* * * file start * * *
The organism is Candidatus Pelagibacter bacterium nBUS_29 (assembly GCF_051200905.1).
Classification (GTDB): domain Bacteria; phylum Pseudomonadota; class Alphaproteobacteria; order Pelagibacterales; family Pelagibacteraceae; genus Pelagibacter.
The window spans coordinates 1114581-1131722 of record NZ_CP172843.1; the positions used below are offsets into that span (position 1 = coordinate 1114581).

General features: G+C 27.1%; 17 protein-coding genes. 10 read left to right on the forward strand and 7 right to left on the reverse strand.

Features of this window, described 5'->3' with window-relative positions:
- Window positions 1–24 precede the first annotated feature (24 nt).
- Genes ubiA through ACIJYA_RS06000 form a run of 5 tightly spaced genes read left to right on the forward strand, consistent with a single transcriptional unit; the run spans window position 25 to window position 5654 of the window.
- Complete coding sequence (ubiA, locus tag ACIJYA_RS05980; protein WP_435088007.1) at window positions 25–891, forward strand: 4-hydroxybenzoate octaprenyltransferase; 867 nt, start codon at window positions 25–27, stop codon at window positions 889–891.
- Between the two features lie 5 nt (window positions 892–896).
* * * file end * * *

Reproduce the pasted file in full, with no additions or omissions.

The organism is Candidatus Pelagibacter bacterium nBUS_29 (assembly GCF_051200905.1).
Classification (GTDB): domain Bacteria; phylum Pseudomonadota; class Alphaproteobacteria; order Pelagibacterales; family Pelagibacteraceae; genus Pelagibacter.
The window spans coordinates 1114581-1131722 of record NZ_CP172843.1; the positions used below are offsets into that span (position 1 = coordinate 1114581).

General features: G+C 27.1%; 17 protein-coding genes. 10 read left to right on the forward strand and 7 right to left on the reverse strand.

Features of this window, described 5'->3' with window-relative positions:
- Window positions 1–24 precede the first annotated feature (24 nt).
- Genes ubiA through ACIJYA_RS06000 form a run of 5 tightly spaced genes read left to right on the forward strand, consistent with a single transcriptional unit; the run spans window position 25 to window position 5654 of the window.
- Complete coding sequence (ubiA, locus tag ACIJYA_RS05980; protein WP_435088007.1) at window positions 25–891, forward strand: 4-hydroxybenzoate octaprenyltransferase; 867 nt, start codon at window positions 25–27, stop codon at window positions 889–891.
- Between the two features lie 5 nt (window positions 892–896).